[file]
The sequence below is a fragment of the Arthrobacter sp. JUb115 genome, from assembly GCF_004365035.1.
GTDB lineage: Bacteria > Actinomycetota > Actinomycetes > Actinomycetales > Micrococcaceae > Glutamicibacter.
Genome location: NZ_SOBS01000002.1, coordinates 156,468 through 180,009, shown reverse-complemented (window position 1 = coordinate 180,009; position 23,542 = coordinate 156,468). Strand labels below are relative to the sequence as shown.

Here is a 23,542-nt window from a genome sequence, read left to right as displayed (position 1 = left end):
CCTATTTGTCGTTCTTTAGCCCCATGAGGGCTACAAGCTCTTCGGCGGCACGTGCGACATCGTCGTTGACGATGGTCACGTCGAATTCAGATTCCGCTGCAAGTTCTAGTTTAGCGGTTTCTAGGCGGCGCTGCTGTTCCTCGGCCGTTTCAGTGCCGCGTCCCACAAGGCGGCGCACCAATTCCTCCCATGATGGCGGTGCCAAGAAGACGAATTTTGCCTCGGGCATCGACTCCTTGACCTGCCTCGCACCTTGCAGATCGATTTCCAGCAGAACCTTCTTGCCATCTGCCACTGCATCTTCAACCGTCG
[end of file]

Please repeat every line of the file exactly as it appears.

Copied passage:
The sequence below is a fragment of the Arthrobacter sp. JUb115 genome, from assembly GCF_004365035.1.
GTDB lineage: Bacteria > Actinomycetota > Actinomycetes > Actinomycetales > Micrococcaceae > Glutamicibacter.
Genome location: NZ_SOBS01000002.1, coordinates 156,468 through 180,009, shown reverse-complemented (window position 1 = coordinate 180,009; position 23,542 = coordinate 156,468). Strand labels below are relative to the sequence as shown.

Here is a 23,542-nt window from a genome sequence, read left to right as displayed (position 1 = left end):
CCTATTTGTCGTTCTTTAGCCCCATGAGGGCTACAAGCTCTTCGGCGGCACGTGCGACATCGTCGTTGACGATGGTCACGTCGAATTCAGATTCCGCTGCAAGTTCTAGTTTAGCGGTTTCTAGGCGGCGCTGCTGTTCCTCGGCCGTTTCAGTGCCGCGTCCCACAAGGCGGCGCACCAATTCCTCCCATGATGGCGGTGCCAAGAAGACGAATTTTGCCTCGGGCATCGACTCCTTGACCTGCCTCGCACCTTGCAGATCGATTTCCAGCAGAACCTTCTTGCCATCTGCCACTGCATCTTCAACCGTCG